The Trojans found out late Monday night that their game against the Cougars –halted with none out in the bottom of the sixth with the score deadlocked 3-3 – would not be resumed but, instead, would revert back to the score at the end of five innings, which was 3-2 in favor of Downingtown East.
“I’m disappointed that it would be the policy of the district to decide a game that way,” coach Jerry Hartman said. “It’s frustrating, and if that’s a rule, it needs to be changed.”
If it’s not going to be changed, there certainly has to be more clarity since a greater effort might have been made to ensure that the game went the full seven innings if both teams had been aware of the rule.
“The East coach didn’t want it to end that way, and if I was on the other end, I wouldn’t have wanted it to end that way,” Hartman said. “It’s a rule that needs to be looked at.”
As it is, the Trojans’ heroic comeback was for naught.
They fell behind 2-0 after the Cougars scored a pair of first-inning runs but rallied to knot the score 2-2 in the top of the fifth. The Cougars went on top 3-2 in the bottom of the frame, but in the top of the sixth, pitcher Katie Ziegler led off with a single and moved up to second on a passed ball. She scored on Rachel Philbin’s RBI double down the left field line, knotting the score 3-3.
That’s when the rain began falling.
“It rained for about 20 minutes,” Hartman said. “Neither AD knew the rule, the umpire didn’t know the rule. It was not something anyone knew.
“It’s certainly disappointing that a season would end that way, especially since we tied it up and had a chance to go ahead.”
Gretchen Gualiagnone and Kelly Fineberg led the Trojans with two hits each.
# 16 Owen J. Roberts 6, #17 Central Bucks East 4
The Wildcats plated four first-inning runs and then both teams endured a 45-minute rain delay in the third inning. When play resumed, the Wildcats received back-to-back solo home runs to go on top 6-0 before the Patriots staged a heroic comeback.
“They were just hitting,” coach Erin Scott said of the Wildcats. “They were up 6-0 – talk about being deflated, but we didn’t give up.”
Allie Chase led off the fourth inning with a single, and Brittany Devlin was hit by a pitch. Both runners advanced on a wild pitch. Chase scored East’s first run on an RBI groundout by Ali Vavala to make it a 6-1 game.
In the sixth, Chase once again ignited the Patriots, leading off with her second single of the day. Two outs later, Vavala delivered an RBI double to make it a 6-2 game. Taylor Huckfeldt’s RBI single plated Vavala, and the Patriots’ trimmed their deficit to 6-4 after an RBI single from Robyn Ziegler.
East had runners in scoring position in the first, second and fifth innings but couldn’t push them across.
“In the first inning, we had runners in scoring position, and they intentionally walked Allie Chase,” Scott said. “They definitely did their homework and knew that she was good.”
Chase and Vavala both finished the day 2-for-3. Chase scored a pair of runs while Vavala had two RBIs and a run scored.
“I was definitely happy that they fought back,” Scott said. “I told them at the end of the game – I can’t be unhappy as a coach if you fight back like that. You have to be proud of your team. Those are character building situations.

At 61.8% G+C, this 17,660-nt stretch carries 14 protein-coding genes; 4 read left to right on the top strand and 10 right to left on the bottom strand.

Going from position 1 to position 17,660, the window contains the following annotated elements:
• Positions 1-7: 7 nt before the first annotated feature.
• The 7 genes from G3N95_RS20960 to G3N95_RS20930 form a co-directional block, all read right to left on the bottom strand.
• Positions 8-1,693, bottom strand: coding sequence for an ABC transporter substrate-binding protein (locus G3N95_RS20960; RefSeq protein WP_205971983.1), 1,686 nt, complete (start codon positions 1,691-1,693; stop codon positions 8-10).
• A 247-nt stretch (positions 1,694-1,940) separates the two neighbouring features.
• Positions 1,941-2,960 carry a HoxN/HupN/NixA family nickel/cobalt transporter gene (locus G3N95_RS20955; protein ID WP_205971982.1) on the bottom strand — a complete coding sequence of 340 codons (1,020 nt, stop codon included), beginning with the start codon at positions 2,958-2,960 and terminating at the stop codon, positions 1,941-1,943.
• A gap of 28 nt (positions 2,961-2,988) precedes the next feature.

“I’m not happy with the outcome, and I don’t think we had our best game, but at the same time, to be a team that fights back when you’re down 6-0, it shows a lot of character, it shows they have a lot of heart. They didn’t give up, and they didn’t want their season to end. That’s all I can ask for. You’re going to have games where those things happen, and you have to battle back.”
The Wildcats held a 10-8 advantage in hits.
#21 Haverford 5, #12 Council Rock North 2
It wasn’t the outcome the Indians were hoping for when they took the diamond for their first post-season game in five years on Monday, but it also wasn’t the kind of pitching they were expecting to see in the high stakes district tournament.
“Their pitcher threw at about 30 miles per hour,” coach Hollie Woodard said. “She had a drop curve, and it was a 25-30 MPH drop curve, and we could not hit it.
“We’ve hit the ball hard all season, and we had two hits the whole game. We couldn’t even get bunts in play because literally the pitch was coming so slow you had to push the bunt to keep it in play.”
It didn’t help that the Indians, according to Woodard, committed five errors, resulting in three unearned runs.
The Indians actually got on the scoreboard first, benefitting from a walk and an RBI single by Morgan Lewis in the bottom of the first. The Fords answered with three runs in the second.
It was a 3-2 game after the Indians plated an unearned run in the third and would remain that way until the Fords added a pair of runs in the seventh.
“They had a really good short game,” Woodard said. “They did a great job of executing their short game, and we did not at all. We just could not get any bunts down.
“As soon as I saw their pitcher, I was like, ‘Oh man’ because she was not very strong at all. We had bad pitch selection at the beginning and had a lot of pop-ups. They were smart because they changed pitchers in the fifth inning, and she was equally slow.”
Woodard admits she was hoping for more in her team’s district debut.
 “I’m kicking myself saying, ‘What did I do wrong?’” the Indians’ coach said. “We did nothing wrong. A year ago we were at home with a losing record.
“I’m just disappointed because it was a home game, we were the higher seed and we were supposed to represent the National (Conference), and we just didn’t.”
The Indians closed out their season with a 13-6 mark.
“After the game, we didn’t talk X’s and O’s with them,” Woodard said. “I just went around to each player and hugged them and thanked them for getting us a playoff game because that was a big goal.
“(Our post-game talk) was really geared toward what our seniors did and trying to tell them that they started something here. Next year we’ll win this game. “